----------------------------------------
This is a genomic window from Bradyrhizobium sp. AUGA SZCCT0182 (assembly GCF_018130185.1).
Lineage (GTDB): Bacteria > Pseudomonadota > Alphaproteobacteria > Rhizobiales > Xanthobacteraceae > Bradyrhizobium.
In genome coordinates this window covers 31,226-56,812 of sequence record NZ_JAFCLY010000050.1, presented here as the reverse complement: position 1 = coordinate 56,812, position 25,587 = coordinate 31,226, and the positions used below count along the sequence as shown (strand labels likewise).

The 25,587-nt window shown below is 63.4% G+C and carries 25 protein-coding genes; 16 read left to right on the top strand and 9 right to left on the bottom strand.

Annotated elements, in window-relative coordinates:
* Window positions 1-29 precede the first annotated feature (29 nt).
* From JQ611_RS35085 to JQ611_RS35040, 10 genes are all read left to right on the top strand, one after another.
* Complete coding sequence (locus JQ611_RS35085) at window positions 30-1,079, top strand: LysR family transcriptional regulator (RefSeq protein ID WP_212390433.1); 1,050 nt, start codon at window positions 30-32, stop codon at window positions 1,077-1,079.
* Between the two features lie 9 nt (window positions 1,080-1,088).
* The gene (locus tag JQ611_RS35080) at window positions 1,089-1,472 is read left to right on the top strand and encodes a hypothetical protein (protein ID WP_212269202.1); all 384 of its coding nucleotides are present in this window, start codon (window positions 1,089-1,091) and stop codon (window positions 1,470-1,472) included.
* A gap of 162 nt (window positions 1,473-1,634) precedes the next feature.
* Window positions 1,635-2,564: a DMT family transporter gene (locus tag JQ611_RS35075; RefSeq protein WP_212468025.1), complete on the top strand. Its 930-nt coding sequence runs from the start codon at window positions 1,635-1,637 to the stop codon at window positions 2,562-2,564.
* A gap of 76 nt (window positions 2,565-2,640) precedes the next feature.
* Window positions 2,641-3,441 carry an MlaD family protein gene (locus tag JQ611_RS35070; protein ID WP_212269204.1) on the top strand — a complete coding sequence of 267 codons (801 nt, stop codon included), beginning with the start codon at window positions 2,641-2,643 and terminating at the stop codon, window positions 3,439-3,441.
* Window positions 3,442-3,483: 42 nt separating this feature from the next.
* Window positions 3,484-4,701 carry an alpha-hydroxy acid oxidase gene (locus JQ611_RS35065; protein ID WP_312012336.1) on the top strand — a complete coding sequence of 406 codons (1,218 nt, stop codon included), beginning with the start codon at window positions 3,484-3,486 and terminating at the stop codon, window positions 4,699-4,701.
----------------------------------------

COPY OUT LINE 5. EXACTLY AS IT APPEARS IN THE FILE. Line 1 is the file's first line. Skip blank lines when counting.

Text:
Annotated elements, in window-relative coordinates: